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As far as we know, sleep seems to be the part of the daily cycle when executive functions are resting and memories are fortifying. Many, but not all, of the functions that become dysfunctional upon sleep deprivation seem to be situated in the frontal lobe or associated with the neocortex.

My question is whether there is a correlation between percentage of the day spent sleeping and brain size (either the whole brain, or a part of the brain such as the neocortex or frontal lobe). How do other species correlate compared to us? Either in absolute brain size, or in brain size relative to body size.

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closed as off-topic by Mad Scientist May 20 at 19:58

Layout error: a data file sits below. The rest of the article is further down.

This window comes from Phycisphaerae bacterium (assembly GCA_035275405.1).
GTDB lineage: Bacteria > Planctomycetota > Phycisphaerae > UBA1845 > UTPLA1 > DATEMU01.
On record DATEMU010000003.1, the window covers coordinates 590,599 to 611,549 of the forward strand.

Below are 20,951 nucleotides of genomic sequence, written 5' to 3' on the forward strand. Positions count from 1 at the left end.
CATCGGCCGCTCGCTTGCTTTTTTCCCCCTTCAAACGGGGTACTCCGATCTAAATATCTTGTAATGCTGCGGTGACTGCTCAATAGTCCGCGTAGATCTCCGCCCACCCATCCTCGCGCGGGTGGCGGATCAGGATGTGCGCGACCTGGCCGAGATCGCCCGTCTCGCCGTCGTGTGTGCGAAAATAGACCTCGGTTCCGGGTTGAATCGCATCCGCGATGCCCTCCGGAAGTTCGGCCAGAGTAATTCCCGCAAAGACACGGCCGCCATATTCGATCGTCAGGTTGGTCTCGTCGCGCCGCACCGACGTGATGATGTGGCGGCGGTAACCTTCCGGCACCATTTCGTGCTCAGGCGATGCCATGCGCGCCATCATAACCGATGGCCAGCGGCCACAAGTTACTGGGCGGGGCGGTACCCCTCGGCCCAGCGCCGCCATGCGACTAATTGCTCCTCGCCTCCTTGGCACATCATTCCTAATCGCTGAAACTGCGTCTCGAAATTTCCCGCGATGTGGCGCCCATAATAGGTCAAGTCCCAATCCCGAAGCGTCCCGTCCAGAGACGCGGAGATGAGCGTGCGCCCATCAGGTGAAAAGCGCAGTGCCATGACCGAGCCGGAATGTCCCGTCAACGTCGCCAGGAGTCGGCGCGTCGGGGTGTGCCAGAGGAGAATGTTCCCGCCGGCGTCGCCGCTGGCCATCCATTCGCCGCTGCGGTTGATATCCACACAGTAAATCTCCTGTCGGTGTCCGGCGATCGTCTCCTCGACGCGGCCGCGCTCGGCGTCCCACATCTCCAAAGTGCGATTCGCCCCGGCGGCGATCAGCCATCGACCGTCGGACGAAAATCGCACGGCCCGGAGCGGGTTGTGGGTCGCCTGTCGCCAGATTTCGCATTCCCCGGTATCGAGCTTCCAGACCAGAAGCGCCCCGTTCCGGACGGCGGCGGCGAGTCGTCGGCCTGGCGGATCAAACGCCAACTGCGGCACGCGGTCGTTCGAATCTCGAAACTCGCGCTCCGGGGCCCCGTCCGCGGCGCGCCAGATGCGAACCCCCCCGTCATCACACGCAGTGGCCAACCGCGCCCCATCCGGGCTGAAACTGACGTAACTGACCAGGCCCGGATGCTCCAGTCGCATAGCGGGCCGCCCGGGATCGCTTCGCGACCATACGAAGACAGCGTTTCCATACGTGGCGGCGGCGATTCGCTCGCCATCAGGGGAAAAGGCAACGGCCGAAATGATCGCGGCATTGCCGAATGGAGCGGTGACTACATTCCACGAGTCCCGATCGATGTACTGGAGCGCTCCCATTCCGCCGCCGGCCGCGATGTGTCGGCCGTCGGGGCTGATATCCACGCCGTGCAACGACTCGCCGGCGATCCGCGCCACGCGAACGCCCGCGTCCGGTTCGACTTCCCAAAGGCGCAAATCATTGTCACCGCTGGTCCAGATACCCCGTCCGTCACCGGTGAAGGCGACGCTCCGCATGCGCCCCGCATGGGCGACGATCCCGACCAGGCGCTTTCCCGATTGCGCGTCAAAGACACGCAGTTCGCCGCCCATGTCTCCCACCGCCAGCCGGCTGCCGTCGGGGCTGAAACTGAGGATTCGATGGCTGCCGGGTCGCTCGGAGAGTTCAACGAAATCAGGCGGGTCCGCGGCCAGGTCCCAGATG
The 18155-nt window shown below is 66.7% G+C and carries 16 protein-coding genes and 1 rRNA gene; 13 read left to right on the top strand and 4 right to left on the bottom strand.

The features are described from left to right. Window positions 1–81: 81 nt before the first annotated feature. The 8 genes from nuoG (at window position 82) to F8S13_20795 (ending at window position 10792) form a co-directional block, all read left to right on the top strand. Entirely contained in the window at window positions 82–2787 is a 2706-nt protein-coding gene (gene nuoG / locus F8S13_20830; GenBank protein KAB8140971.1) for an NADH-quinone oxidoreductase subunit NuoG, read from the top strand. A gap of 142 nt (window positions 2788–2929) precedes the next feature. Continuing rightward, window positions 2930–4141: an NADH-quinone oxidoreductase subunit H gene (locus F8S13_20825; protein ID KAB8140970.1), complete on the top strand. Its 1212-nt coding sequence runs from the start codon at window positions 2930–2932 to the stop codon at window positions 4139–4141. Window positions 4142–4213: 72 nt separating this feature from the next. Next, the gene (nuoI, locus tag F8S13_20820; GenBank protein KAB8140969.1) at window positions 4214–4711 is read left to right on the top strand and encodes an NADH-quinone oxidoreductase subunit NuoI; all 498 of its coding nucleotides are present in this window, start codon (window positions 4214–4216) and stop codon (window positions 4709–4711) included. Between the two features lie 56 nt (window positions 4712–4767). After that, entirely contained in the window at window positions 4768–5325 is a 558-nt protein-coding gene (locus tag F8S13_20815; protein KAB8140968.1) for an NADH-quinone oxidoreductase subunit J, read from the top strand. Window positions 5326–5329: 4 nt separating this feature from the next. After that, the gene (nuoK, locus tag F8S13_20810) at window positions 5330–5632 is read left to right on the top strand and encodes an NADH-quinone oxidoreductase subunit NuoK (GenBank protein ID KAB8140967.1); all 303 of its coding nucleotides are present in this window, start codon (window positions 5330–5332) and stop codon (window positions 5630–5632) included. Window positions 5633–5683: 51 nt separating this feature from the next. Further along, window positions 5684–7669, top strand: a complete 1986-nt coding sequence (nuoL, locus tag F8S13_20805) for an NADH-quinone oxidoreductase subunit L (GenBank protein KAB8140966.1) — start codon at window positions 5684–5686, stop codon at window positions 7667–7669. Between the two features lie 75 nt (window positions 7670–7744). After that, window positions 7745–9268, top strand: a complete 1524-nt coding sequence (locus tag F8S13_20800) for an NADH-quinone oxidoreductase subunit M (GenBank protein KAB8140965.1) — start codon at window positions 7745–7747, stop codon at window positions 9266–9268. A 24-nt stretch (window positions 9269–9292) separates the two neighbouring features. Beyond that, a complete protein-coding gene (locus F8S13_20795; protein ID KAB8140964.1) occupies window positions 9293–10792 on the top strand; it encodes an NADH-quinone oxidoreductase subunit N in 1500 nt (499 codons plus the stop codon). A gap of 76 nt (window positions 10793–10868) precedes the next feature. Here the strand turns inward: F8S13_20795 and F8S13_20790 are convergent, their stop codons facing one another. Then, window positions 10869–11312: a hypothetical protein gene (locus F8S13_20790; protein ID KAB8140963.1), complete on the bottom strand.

• This question does not appear to be about biology within the scope defined in the help center.
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I'm closing this question as it is cross-posted on CogSci already at cogsci.stackexchange.com/questions/6440/… –  Mad Scientist May 20 at 19:58
    
@MadScientist not sure, they're complaining about the cross-posting over there too and neither one has an answer. I'm not sure which site is a better fit. Darko, could you please modify your question to fit the different communities more specifically? –  terdon May 20 at 22:54
    
Changing the question would not alter the outcome and as such is stupid. But ok. Since the question is more specific towards the correlation between species, I will leave it as it is here. Cognitive scientists have nothing to add to that. I will edit the Q on CogSci to make it a better fit. –  Darko Sarovic May 21 at 14:10